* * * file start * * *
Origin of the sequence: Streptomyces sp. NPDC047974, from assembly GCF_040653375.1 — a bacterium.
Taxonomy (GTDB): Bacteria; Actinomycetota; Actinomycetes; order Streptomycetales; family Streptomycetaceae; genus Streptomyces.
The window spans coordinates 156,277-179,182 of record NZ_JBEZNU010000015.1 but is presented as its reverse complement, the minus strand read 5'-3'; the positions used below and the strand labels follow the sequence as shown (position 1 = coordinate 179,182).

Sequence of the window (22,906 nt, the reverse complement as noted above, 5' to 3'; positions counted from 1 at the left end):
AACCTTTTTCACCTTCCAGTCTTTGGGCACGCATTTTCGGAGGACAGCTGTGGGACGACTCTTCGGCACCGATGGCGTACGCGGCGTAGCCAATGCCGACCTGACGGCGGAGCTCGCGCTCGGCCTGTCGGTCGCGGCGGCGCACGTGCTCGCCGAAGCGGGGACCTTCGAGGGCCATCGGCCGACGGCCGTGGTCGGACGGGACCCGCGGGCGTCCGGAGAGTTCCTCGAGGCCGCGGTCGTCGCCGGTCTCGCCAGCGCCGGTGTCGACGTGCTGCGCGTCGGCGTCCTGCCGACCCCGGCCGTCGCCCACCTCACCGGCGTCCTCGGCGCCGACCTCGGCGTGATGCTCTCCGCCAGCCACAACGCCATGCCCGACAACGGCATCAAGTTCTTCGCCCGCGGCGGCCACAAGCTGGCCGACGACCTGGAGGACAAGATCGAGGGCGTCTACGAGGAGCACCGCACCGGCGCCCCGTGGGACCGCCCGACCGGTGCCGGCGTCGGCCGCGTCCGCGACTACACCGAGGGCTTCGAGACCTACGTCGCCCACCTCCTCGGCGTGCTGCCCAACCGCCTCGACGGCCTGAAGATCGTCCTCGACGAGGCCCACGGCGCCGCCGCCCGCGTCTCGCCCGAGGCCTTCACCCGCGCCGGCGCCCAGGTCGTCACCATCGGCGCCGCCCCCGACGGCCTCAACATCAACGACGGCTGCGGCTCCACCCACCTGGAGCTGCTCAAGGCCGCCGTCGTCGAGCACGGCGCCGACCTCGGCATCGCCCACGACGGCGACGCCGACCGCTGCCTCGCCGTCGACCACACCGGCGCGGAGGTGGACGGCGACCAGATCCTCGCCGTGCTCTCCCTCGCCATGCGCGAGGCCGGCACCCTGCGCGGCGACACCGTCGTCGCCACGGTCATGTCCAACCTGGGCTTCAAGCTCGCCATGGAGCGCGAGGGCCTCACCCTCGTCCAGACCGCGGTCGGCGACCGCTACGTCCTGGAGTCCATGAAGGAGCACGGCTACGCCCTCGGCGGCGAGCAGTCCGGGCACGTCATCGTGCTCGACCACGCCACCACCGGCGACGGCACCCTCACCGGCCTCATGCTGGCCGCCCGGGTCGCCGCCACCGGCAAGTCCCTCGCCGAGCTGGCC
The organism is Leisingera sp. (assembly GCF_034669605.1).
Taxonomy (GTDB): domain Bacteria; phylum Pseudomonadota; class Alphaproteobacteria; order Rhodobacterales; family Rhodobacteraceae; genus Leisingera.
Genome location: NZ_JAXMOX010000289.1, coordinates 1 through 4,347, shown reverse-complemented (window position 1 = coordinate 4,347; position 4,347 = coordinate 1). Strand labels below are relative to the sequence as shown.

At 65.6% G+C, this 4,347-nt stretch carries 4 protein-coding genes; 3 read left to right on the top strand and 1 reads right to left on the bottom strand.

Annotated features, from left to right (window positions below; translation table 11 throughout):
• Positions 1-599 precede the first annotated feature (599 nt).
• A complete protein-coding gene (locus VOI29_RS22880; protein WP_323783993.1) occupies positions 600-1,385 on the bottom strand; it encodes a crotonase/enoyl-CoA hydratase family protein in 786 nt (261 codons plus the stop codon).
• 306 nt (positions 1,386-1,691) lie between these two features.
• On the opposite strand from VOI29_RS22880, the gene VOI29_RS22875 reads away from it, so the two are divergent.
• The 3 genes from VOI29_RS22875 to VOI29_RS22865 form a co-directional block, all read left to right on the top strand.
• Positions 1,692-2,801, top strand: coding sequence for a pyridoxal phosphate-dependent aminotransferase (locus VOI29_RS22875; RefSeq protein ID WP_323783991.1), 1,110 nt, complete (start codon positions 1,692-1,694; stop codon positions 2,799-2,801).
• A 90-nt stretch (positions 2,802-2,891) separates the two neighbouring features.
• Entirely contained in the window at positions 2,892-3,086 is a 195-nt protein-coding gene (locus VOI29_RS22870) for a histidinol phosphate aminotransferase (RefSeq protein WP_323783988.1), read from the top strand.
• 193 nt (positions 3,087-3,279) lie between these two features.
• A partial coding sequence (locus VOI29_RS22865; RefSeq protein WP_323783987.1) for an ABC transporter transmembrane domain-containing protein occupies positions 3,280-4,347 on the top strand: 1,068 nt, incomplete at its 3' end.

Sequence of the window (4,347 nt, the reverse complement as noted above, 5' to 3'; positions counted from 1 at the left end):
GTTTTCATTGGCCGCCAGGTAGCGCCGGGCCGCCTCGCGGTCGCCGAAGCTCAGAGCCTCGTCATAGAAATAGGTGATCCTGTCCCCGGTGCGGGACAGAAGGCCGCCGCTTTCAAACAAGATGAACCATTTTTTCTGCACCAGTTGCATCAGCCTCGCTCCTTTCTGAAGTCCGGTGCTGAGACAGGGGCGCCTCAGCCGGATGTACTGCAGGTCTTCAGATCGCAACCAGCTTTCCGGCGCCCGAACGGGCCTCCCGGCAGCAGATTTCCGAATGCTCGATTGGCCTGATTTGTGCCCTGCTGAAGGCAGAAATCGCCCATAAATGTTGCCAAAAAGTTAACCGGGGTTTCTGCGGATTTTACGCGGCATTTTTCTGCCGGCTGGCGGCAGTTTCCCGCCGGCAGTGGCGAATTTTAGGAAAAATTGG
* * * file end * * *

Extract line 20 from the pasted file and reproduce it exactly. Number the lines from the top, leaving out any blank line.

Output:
• A partial coding sequence (locus VOI29_RS22865; RefSeq protein WP_323783987.1) for an ABC transporter transmembrane domain-containing protein occupies positions 3,280-4,347 on the top strand: 1,068 nt, incomplete at its 3' end.